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Related News: Copy Number Variations in Schizophrenia: Rare But Powerful?

Comment by:  Todd LenczAnil Malhotra (SRF Advisor)
Submitted 30 March 2008
Posted 30 March 2008

The new study by Walsh et al. (2008), as well as recent data from other groups working in schizophrenia, autism, and mental retardation, make a strong case for including copy number variants as an important source of risk for neurodevelopmental phenotypes. These findings raise several intriguing new questions for future research, including: the degree of causality/penetrance that can be attributed to individual CNVs; diagnostic specificity; and recency of their origins. While these questions are difficult to address in the context of private mutations, one potential source of additional information is the examination of common, recurrent CNVs, which have not yet been systematically studied as potential risk factors for schizophrenia.

Still, the association of rare CNVs with schizophrenia provides additional evidence that genetic transmission patterns may be a complex hybrid of common, low-penetrant alleles and rare, highly penetrant variants. In diseases ranging from Parkinson's to colon cancer, the literature demonstrates that rare penetrant loci are frequently embedded within an otherwise complex disease. Perhaps the most well-known example involves mutations in amyloid precursor protein and the presenilins in Alzheimer’s disease (AD). Although extremely rare, accounting for <1 percent of all cases of AD, identification of these autosomal dominant subtypes greatly enhanced understanding of pathophysiology. Similarly, a study of consanguineous families in Iran has very recently identified a rare autosomal recessive form of mental retardation (MR) caused by glutamate receptor (GRIK2) mutations, thereby opening new avenues of research (Motazacker et al., 2007). In schizophrenia, we have recently employed a novel, case-control approach to homozygosity mapping (Lencz et al., 2007), resulting in several candidate loci that may harbor highly penetrant recessive variants. Taken together, these results suggest that a diversity of methodological approaches will be needed to parse genetic heterogeneity in schizophrenia.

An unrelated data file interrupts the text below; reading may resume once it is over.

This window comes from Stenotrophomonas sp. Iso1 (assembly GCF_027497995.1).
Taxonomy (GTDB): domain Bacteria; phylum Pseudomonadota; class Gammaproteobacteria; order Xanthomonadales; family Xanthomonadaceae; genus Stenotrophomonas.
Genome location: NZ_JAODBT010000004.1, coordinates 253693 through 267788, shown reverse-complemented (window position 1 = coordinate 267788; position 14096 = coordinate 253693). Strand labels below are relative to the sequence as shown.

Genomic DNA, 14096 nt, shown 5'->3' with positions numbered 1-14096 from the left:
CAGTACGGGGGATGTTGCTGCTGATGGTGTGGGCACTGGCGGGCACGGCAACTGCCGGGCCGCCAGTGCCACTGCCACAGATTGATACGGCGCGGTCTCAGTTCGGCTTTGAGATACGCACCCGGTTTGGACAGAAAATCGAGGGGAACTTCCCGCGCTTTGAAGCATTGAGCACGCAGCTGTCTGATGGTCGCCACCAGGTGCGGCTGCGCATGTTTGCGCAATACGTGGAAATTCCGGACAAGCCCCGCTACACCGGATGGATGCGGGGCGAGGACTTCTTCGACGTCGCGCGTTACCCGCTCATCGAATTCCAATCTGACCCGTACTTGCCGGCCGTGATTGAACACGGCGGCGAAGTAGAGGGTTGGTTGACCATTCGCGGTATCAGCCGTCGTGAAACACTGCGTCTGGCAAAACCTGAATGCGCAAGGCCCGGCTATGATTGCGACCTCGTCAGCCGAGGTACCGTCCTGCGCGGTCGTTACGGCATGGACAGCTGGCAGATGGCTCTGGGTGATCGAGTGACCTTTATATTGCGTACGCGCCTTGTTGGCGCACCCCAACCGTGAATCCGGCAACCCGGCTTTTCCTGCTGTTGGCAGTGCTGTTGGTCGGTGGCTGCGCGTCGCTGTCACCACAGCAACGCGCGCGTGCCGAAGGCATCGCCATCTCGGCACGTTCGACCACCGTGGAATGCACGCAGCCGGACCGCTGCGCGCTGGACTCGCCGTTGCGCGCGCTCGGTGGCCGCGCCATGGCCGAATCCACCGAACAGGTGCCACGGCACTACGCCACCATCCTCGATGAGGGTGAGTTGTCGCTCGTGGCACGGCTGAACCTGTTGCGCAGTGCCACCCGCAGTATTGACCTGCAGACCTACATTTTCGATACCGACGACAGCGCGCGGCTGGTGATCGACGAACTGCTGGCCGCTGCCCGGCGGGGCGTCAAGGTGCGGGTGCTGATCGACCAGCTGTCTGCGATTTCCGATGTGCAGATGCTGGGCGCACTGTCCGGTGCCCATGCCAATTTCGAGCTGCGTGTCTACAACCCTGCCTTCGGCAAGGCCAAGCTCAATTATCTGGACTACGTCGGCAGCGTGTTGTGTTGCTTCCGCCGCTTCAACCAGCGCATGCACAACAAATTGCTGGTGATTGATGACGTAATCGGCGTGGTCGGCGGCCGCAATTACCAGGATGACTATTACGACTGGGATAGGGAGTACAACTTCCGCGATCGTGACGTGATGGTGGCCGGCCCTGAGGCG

References:

Motazacker MM, Rost BR, Hucho T, Garshasbi M, Kahrizi K, Ullmann R, Abedini SS, Nieh SE, Amini SH, Goswami C, Tzschach A, Jensen LR, Schmitz D, Ropers HH, Najmabadi H, Kuss AW. (2007) A defect in the ionotropic glutamate receptor 6 gene (GRIK2) is associated with autosomal recessive mental retardation. Am J Hum Genet. 81(4):792-8. Abstract

Lencz T, Lambert C, DeRosse P, Burdick KE, Morgan TV, Kane JM, Kucherlapati R,Malhotra AK (2007). Runs of homozygosity reveal highly penetrant recessive loci in schizophrenia. Proc Natl Acad Sci U S A. 104(50):19942-7. Abstract

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Related News: Copy Number Variations in Schizophrenia: Rare But Powerful?

Comment by:  Ben Pickard
Submitted 31 March 2008
Posted 31 March 2008

In my mind, the study of CNVs in autism (and likely soon in schizophrenia/bipolar disorder, which are a little behind) is likely to put biological meat on the bones of illness etiology and finally lay to rest the annoyingly persistent taunts that genetics hasn’t delivered on its promises for psychiatric illness.

I don’t think it’s necessary at the moment to wring our hands at any inconsistencies between the Walsh et al. and previous studies of CNV in schizophrenia (e.g., Kirov et al., 2008). There are a number of factors which I think are going to influence the frequency, type, and identity of CNVs found in any given study.

1. CNVs are going to be found at the rare/penetrant/familial end of the disease allele spectrum—in direct contrast to the common risk variants which are the targets of recent GWAS studies. In the short term, we are likely to see a large number of different CNVs identified. The nature of this spectrum, however, is that there will be more common pathological CNVs which should be replicated sooner—NRXN1, APBA2 (Kirov et al., 2008), CNTNAP2 (Friedman et al., 2008)—and may be among some of these “low hanging fruit.” For the rarer CNVs, proving a pathological role is going to be a real headache. Large studies or meta-analyses are never going to yield significant p-values for rare CNVs which, nevertheless, may be the chief causes of illness for those few individuals who carry them. Showing clear segregation with illness in families is likely to be the only means to judge their role. However, we must not expect a pure cause-and-effect role for all CNVs: even in the Scottish t(1;11) family disrupting the DISC1 gene, there are several instances of healthy carriers.